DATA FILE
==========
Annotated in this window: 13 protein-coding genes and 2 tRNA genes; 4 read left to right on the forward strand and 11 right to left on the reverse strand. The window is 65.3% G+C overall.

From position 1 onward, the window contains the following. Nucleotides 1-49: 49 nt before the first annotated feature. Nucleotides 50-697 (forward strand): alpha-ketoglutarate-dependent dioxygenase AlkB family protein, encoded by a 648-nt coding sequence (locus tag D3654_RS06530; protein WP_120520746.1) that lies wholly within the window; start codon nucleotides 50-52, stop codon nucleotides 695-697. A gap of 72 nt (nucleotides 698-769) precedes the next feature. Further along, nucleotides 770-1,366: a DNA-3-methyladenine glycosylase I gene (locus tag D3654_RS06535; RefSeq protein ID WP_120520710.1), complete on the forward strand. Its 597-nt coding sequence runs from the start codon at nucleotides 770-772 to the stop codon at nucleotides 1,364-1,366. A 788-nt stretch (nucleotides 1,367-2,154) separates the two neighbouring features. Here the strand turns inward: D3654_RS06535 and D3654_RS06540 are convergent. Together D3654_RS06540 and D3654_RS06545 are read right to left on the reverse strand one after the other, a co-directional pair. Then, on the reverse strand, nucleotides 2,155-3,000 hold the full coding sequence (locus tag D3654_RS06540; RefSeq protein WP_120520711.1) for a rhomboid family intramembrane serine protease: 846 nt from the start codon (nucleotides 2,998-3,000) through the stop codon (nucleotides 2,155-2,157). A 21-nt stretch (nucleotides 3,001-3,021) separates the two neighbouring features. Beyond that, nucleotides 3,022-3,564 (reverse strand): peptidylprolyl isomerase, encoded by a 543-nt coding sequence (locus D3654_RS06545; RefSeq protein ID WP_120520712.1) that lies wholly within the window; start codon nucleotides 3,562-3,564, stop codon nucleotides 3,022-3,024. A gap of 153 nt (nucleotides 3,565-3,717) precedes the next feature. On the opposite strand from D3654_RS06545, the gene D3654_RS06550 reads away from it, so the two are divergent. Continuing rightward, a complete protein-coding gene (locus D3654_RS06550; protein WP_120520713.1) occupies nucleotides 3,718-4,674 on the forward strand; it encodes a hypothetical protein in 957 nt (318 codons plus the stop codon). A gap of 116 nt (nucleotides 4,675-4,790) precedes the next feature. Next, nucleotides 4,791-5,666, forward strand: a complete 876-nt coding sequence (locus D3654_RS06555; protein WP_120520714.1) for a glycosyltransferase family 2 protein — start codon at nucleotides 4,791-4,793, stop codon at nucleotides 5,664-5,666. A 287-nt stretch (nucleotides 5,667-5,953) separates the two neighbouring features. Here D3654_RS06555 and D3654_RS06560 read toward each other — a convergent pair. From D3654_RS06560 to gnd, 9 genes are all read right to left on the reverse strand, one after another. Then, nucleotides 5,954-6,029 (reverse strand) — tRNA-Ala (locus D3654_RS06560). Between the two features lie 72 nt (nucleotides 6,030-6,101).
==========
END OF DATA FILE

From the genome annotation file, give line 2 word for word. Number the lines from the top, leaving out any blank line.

From position 1 onward, the window contains the following. Nucleotides 1-49: 49 nt before the first annotated feature. Nucleotides 50-697 (forward strand): alpha-ketoglutarate-dependent dioxygenase AlkB family protein, encoded by a 648-nt coding sequence (locus tag D3654_RS06530; protein WP_120520746.1) that lies wholly within the window; start codon nucleotides 50-52, stop codon nucleotides 695-697. A gap of 72 nt (nucleotides 698-769) precedes the next feature. Further along, nucleotides 770-1,366: a DNA-3-methyladenine glycosylase I gene (locus tag D3654_RS06535; RefSeq protein ID WP_120520710.1), complete on the forward strand. Its 597-nt coding sequence runs from the start codon at nucleotides 770-772 to the stop codon at nucleotides 1,364-1,366. A 788-nt stretch (nucleotides 1,367-2,154) separates the two neighbouring features. Here the strand turns inward: D3654_RS06535 and D3654_RS06540 are convergent. Together D3654_RS06540 and D3654_RS06545 are read right to left on the reverse strand one after the other, a co-directional pair. Then, on the reverse strand, nucleotides 2,155-3,000 hold the full coding sequence (locus tag D3654_RS06540; RefSeq protein WP_120520711.1) for a rhomboid family intramembrane serine protease: 846 nt from the start codon (nucleotides 2,998-3,000) through the stop codon (nucleotides 2,155-2,157). A 21-nt stretch (nucleotides 3,001-3,021) separates the two neighbouring features. Beyond that, nucleotides 3,022-3,564 (reverse strand): peptidylprolyl isomerase, encoded by a 543-nt coding sequence (locus D3654_RS06545; RefSeq protein ID WP_120520712.1) that lies wholly within the window; start codon nucleotides 3,562-3,564, stop codon nucleotides 3,022-3,024. A gap of 153 nt (nucleotides 3,565-3,717) precedes the next feature. On the opposite strand from D3654_RS06545, the gene D3654_RS06550 reads away from it, so the two are divergent. Continuing rightward, a complete protein-coding gene (locus D3654_RS06550; protein WP_120520713.1) occupies nucleotides 3,718-4,674 on the forward strand; it encodes a hypothetical protein in 957 nt (318 codons plus the stop codon). A gap of 116 nt (nucleotides 4,675-4,790) precedes the next feature. Next, nucleotides 4,791-5,666, forward strand: a complete 876-nt coding sequence (locus D3654_RS06555; protein WP_120520714.1) for a glycosyltransferase family 2 protein — start codon at nucleotides 4,791-4,793, stop codon at nucleotides 5,664-5,666. A 287-nt stretch (nucleotides 5,667-5,953) separates the two neighbouring features. Here D3654_RS06555 and D3654_RS06560 read toward each other — a convergent pair. From D3654_RS06560 to gnd, 9 genes are all read right to left on the reverse strand, one after another. Then, nucleotides 5,954-6,029 (reverse strand) — tRNA-Ala (locus D3654_RS06560). Between the two features lie 72 nt (nucleotides 6,030-6,101).